Last week at a press conference after the American Health Care Act (AHCA) was pulled from the House floor, Paul Ryan said, “The ACA is the law of the land for the foreseeable future.” But this week lawmakers signaled that the fight is far from over. Republican leadership vowed to restart negotiations for repealing the ACA.
While Republicans might try to resurrect repeal and replace, they could in the meantime focus on administrative avenues to undermine the ACA and the marketplace:
The bizarre lawsuit that could still blow up the ACA insurance markets https://t.co/CgEa40fFYZ
— Vox (@voxdotcom) April 3, 2017
- They may use a waiver process to allow states to undercut the ACA, and they can continue to not enforce the individual mandate, a critical component to the law that helps to stabilize the marketplace.
- The administration could also use regulations to weaken the ACA by pulling back on cost-sharing subsidies. A pending court case, House v. Price, could blow up insurance markets across the country with cost-sharing payments the federal government makes to insurance companies to help cover the cost of low-income people in the crosshairs.
- The House Freedom Caucus this week also targeted the ACA’s essential health benefits, and its community rating provisions, which if eliminated would destroy the ACA and its insurance reforms.
NCCS wants to ensure the stability of the marketplace, so that cancer survivors can continue to purchase affordable insurance. We are concerned that administrative actions could increase premiums, cause insurers to leave the marketplace, and negatively impact access to health care for millions. Cancer survivors need access to affordable and quality health care, and Congress should work to ensure the ACA is in place for those who need it the most. The Medicaid expansion was a critical piece of the ACA in covering millions more Americans and giving them access to critical health coverage. Under the ACA, 32 States expanded Medicaid, and now several, including Kansas, are rushing to expand now that the ACA is at risk of repeal.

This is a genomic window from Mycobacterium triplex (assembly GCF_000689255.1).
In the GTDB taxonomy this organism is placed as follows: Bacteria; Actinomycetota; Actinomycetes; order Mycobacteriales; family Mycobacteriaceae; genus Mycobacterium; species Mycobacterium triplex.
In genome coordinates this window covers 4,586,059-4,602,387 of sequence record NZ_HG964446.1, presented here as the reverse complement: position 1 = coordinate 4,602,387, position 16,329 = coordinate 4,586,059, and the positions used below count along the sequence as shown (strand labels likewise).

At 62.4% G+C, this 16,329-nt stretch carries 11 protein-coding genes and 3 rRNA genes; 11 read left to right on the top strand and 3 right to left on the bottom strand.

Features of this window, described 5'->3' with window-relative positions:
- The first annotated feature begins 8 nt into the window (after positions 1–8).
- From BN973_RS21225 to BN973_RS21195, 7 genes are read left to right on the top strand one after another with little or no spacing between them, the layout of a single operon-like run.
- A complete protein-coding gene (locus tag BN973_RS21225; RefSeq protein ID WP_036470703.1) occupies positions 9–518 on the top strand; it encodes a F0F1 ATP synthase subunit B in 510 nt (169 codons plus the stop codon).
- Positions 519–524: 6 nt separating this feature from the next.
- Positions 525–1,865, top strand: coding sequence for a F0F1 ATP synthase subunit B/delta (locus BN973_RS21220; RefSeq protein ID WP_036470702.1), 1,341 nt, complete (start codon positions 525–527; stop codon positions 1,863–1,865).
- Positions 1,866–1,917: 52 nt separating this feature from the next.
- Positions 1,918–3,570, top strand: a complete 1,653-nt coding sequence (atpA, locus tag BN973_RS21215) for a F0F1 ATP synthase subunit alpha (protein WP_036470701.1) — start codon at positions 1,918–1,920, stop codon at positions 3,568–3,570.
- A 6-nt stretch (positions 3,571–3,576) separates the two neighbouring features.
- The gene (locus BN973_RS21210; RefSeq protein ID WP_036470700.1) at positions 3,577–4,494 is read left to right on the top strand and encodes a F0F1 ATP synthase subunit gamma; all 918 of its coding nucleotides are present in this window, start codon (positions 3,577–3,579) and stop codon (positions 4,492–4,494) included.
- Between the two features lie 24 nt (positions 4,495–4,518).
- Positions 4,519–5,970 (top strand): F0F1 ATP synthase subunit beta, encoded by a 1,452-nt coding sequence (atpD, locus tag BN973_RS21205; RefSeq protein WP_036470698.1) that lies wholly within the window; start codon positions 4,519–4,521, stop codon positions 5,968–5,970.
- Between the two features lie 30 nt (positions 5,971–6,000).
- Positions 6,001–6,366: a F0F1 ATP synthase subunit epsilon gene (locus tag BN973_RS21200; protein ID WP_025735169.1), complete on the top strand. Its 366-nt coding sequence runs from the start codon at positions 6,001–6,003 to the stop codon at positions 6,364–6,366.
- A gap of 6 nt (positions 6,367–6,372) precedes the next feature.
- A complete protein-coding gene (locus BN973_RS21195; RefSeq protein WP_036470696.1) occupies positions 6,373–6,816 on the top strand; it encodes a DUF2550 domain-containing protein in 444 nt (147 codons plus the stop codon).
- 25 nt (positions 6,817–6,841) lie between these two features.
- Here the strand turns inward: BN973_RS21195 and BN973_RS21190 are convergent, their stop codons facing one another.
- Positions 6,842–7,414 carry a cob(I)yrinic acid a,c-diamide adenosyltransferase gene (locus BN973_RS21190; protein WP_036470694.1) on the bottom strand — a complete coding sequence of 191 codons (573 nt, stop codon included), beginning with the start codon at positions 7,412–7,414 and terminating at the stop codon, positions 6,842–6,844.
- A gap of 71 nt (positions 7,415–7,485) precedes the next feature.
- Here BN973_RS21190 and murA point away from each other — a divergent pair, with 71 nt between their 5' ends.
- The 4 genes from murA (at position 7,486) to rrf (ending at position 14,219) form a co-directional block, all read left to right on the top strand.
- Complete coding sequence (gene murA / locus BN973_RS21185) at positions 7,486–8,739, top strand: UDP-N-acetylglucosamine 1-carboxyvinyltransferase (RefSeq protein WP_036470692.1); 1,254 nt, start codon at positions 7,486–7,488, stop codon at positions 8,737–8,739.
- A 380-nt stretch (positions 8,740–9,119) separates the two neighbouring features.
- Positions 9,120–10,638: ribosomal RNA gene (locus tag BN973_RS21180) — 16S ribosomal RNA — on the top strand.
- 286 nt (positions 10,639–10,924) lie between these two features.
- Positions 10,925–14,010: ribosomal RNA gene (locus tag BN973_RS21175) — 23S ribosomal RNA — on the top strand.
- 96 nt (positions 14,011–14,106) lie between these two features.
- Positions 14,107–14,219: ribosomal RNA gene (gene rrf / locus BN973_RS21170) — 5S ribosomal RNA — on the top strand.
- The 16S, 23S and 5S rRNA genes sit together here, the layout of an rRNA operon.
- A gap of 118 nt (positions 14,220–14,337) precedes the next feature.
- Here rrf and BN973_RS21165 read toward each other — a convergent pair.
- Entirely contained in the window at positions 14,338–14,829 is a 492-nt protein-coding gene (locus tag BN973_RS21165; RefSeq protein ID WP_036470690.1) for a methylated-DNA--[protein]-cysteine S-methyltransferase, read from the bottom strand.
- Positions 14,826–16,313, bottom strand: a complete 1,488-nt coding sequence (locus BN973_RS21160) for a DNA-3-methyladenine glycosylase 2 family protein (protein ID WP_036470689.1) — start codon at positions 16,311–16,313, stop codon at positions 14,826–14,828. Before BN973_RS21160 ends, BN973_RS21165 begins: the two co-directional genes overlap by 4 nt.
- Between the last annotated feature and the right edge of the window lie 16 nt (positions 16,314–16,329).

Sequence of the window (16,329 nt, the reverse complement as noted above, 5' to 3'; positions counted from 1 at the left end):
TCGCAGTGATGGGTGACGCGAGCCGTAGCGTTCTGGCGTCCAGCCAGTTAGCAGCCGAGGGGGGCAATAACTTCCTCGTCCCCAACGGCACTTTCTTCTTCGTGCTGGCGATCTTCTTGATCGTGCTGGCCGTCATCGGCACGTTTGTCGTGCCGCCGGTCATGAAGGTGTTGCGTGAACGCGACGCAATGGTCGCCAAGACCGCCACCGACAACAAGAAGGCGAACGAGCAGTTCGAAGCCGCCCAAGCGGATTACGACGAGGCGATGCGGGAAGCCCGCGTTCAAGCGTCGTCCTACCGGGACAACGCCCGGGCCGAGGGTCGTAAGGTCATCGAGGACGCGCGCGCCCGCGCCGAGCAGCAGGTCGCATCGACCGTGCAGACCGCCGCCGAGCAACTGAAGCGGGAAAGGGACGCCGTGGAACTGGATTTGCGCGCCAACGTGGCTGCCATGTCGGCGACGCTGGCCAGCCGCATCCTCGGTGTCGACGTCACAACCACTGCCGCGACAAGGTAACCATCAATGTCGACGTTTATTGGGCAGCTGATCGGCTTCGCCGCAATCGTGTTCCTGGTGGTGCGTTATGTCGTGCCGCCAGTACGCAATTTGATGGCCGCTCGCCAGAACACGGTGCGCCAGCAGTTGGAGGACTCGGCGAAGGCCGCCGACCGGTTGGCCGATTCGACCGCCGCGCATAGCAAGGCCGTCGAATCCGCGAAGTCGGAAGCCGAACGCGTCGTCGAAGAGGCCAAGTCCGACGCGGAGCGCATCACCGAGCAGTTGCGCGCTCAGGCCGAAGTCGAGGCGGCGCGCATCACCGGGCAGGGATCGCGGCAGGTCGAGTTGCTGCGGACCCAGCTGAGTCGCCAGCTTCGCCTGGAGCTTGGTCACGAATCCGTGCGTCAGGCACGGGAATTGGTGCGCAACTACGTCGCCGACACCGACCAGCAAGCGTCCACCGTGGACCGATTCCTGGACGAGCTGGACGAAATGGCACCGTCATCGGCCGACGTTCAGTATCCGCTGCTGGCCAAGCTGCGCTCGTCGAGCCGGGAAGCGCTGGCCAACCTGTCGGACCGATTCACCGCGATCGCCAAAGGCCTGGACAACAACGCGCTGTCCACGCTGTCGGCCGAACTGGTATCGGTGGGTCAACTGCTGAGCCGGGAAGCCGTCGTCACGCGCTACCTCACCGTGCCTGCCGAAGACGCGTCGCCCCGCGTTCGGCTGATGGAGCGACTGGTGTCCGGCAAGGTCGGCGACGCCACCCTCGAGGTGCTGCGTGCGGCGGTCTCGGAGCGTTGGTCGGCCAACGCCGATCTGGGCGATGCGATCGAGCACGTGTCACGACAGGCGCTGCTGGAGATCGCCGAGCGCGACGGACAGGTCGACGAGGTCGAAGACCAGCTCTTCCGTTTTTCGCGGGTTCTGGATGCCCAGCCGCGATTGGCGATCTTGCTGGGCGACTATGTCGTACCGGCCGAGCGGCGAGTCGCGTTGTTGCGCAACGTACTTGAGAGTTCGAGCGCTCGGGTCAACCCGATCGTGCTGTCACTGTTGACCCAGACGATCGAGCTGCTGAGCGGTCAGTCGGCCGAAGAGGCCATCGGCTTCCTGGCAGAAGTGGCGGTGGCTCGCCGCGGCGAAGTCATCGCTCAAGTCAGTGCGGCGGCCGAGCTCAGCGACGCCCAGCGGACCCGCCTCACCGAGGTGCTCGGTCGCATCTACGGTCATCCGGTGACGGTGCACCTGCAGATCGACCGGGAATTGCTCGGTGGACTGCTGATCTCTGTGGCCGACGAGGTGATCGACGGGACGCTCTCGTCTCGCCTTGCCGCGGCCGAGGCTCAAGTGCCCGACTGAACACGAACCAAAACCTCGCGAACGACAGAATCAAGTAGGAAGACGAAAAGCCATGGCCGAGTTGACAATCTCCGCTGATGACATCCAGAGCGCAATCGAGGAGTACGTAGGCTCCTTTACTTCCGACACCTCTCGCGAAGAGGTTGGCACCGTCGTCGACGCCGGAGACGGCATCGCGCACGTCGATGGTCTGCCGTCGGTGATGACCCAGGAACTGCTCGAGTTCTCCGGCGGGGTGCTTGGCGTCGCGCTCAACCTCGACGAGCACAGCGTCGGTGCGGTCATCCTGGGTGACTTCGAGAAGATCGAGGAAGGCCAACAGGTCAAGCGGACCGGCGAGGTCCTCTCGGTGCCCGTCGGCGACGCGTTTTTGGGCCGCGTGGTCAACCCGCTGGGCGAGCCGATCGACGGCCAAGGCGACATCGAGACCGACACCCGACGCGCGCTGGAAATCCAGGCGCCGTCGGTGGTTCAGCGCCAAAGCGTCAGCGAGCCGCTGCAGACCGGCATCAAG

Although Republicans in Congress are likely planning to take another run at repealing the ACA, no new proposals have been presented yet. Therefore, it is critical that advocates remain engaged and advocate for a bipartisan solution that would strengthen and build upon progress of the ACA. Continuing to share stories of cancer survivors who have benefited from the ACA is a great way to illustrate the importance of the law and how it has given patients unprecedented protections and access to health care. The AHCA would have been devastating for cancer survivors. Calls and engagement from patients across the country helped stop the bill – but our job is far from over! We need to keep the momentum going and the message loud: The ACA is not perfect, but is it a step in the right direction and we need to strengthen the law, not repeal it.
NCCS will continue to monitor the process and we will be hosting a webinar on Thursday, April 6 to give an update on where the law stands and the potential outcomes for the future of the ACA. Sign up for our newsletter to be notified of this and future NCCS webinars.